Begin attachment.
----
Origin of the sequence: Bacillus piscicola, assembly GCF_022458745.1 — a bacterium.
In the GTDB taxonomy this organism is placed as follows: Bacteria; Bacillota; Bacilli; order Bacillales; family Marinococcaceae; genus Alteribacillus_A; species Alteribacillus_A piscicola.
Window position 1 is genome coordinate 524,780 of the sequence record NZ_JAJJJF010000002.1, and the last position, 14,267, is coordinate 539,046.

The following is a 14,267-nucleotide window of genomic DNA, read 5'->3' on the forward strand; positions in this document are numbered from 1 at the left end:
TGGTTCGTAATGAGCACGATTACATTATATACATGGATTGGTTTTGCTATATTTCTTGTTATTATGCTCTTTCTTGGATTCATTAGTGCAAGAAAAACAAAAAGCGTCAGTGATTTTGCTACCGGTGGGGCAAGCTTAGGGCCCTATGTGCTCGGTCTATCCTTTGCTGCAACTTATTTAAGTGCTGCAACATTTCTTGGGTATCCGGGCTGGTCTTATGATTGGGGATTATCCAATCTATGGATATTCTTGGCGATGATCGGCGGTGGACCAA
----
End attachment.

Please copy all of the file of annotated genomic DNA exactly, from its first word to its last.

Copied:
Origin of the sequence: Bacillus piscicola, assembly GCF_022458745.1 — a bacterium.
In the GTDB taxonomy this organism is placed as follows: Bacteria; Bacillota; Bacilli; order Bacillales; family Marinococcaceae; genus Alteribacillus_A; species Alteribacillus_A piscicola.
Window position 1 is genome coordinate 524,780 of the sequence record NZ_JAJJJF010000002.1, and the last position, 14,267, is coordinate 539,046.

The following is a 14,267-nucleotide window of genomic DNA, read 5'->3' on the forward strand; positions in this document are numbered from 1 at the left end:
TGGTTCGTAATGAGCACGATTACATTATATACATGGATTGGTTTTGCTATATTTCTTGTTATTATGCTCTTTCTTGGATTCATTAGTGCAAGAAAAACAAAAAGCGTCAGTGATTTTGCTACCGGTGGGGCAAGCTTAGGGCCCTATGTGCTCGGTCTATCCTTTGCTGCAACTTATTTAAGTGCTGCAACATTTCTTGGGTATCCGGGCTGGTCTTATGATTGGGGATTATCCAATCTATGGATATTCTTGGCGATGATCGGCGGTGGACCAA